PARIS, OCT. 20 -- It wasn't the hemlines but the headlines that rocked the fashion crowd here today. New York's record stock market plunge "may not affect how we buy clothes over here, but it may affect selling the clothes," said Ernest Marx, head of Saks-Jandel, as he arrived for the Guy Laroche show with his dog on a leash. "I think it will eventually hurt the working class but I am not sure our customers will be affected."

According to Marx, the fashion business has continued strong during recession years. "People seem to treat themselves to clothing at such a time," added Val Cook, vice president of Saks-Jandel.

Garfinckel's Chairman Neal Fox, who is also president of Raleighs, hopes Monday's 508-point drop in the Dow Jones industrial average was just a "temporary glitch. There is always a psychological impact, especially with people of wealth who see a big change in their worth on paper," he said. He's worried, too, about the decline of the dollar over the past year, which, with rising costs for fabrics and labor, has pushed prices up as much as 20 percent. "The era of throwaway clothes is over. The focus on quality and fewer items is the ongoing trend. People want to be practical but still have fun and whimsy," Fox said.

Inside the tent, before the start of today's Ungaro show, Lewis Koppelman, a vice president of I. Magnin, and other retailers were besieged with questions about business plans. "Women have been doing a lot of buying and have closets full of clothes," Koppelman said. Now clothes have to be new and exciting before they will be willing to part with $3,000 to $5,000 for a dress."

As if on cue, the lights in the tent dimmed and the spotlight brightened the runway. Ungaro's first models opened the show in very short, tight skirts with easy-fitting jackets and roomy coats -- decidedly feminine shapes in a mix of masculine black-and-white prints. From then on there were continual outbursts of applause, particularly for the ingeniously draped and knotted tight dresses in prints and the brightly colored silks and jerseys. To underscore the importance of draping, even the chairs set at the top of the runway were draped and knotted in white muslin.

By the time Ungaro's gala dresses -- printed and draped, short in front with cascading ruffles to the back -- came down the runway, the crowd was on its feet cheering. It was clear that retailers had, at least for the moment, forgotten the stock market.

"He knows who his customer is and what she wants to wear -- wonderful prints and short, sexy clothes," said Koppelman. "I didn't think about the stock market once after the show began."

But clearly, everyone had to be thinking about short hemlines. Some of Ungaro's dresses for evening were as short as bathing suits, barely covering the crotch. They were among the shortest dresses in Paris this season. While stores applauded them, most had in mind to order them in a longer length.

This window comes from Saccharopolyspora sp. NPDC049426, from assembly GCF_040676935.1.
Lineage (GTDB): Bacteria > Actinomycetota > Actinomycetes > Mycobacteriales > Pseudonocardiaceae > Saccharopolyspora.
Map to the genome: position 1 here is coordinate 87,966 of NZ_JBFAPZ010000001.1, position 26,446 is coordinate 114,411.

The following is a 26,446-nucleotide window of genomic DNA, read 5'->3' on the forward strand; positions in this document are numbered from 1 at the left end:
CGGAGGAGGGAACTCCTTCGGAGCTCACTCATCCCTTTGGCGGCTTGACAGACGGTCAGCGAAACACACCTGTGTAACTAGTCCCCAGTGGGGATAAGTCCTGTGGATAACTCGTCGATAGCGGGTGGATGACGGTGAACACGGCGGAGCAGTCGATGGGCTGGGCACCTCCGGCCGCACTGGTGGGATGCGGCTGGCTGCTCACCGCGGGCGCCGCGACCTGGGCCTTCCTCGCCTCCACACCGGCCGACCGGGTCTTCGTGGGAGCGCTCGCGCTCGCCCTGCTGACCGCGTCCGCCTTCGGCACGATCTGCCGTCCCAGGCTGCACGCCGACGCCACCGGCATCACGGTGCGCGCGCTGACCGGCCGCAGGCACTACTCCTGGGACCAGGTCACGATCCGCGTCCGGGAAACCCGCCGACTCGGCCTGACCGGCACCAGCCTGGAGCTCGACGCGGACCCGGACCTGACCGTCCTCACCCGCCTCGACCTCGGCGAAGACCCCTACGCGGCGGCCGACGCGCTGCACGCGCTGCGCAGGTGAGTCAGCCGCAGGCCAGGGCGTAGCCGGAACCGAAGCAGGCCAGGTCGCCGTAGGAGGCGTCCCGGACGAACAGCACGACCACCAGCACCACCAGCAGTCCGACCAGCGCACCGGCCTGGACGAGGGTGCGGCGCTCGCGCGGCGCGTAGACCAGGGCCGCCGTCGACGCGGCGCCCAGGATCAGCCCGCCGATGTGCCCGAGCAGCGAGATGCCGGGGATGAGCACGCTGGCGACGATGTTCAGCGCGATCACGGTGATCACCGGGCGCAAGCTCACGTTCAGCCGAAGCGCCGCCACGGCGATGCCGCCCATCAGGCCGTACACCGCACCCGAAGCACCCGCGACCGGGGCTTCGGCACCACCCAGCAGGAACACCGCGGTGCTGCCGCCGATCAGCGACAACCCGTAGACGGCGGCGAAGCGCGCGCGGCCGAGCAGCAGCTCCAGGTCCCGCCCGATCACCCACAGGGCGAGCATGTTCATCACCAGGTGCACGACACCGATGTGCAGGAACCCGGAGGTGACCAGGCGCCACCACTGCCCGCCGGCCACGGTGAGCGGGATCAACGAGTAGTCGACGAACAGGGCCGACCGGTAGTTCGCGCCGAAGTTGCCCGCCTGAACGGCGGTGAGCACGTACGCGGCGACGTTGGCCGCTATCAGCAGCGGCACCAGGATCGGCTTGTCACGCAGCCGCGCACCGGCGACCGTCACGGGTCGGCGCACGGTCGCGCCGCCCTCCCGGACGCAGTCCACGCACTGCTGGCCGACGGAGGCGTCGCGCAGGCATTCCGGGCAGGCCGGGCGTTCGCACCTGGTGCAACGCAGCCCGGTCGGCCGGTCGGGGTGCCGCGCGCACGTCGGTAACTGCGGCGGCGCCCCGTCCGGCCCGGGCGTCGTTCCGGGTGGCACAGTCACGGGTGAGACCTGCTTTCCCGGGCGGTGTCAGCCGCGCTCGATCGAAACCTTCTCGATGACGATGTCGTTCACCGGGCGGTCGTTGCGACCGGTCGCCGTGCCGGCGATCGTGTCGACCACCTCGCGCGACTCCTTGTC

"Those women who want liposuctions on their knees will have to go a little higher for spring," Cook said. Though she admits she hasn't had the nerve to wear some of the skirts she has shortened most drastically, Cook thinks short skirts will continue to be increasingly popular in Washington. "Once the eye gets used to them, women will want to wear them," she said. "Besides, if you want to look modern, you don't have a choice."

Short skirts were a continuing theme of Valentino's masterly presentation at the Louvre courtyard Monday evening. Valentino, like Ungaro, is among the best selling of all the designers, and he too makes very feminine clothes, although his style is far more tailored than Ungaro's, and this time he uses a lot of shorts.

Valentino opened his show with short tartan jackets matched with short animal-patterned skirts in sheer wool. He clearly likes the mix of crisp menswear fabrics and soft fabrics. He has used animal prints before, and now mixing them with other prints -- like a menswear glen plaid jacket over a tiger-print short wool dress -- works extremely well.

While he likes fitted clothes, jackets with flyaway backs and tent shapes are a recurring theme in Valentino's collection. Skirts are mostly very short, and he often replaces the skirt with culotte shorts.

Valentino's use of up-and-down hems is a sure sign that longer hems are in the air -- although only in the air. When they begin to inch back, they may start as dipping hems or handkerchief hems.

Up-and-down may well characterize what will happen with the stock market next. Meanwhile, June Weir, executive fashion editor of Harper's Bazaar, was projecting a change in styles in the audience of the Ungaro show. "Just from last night to today there are many more women here wearing pants," observed Weir. "The stock market is already having its effect."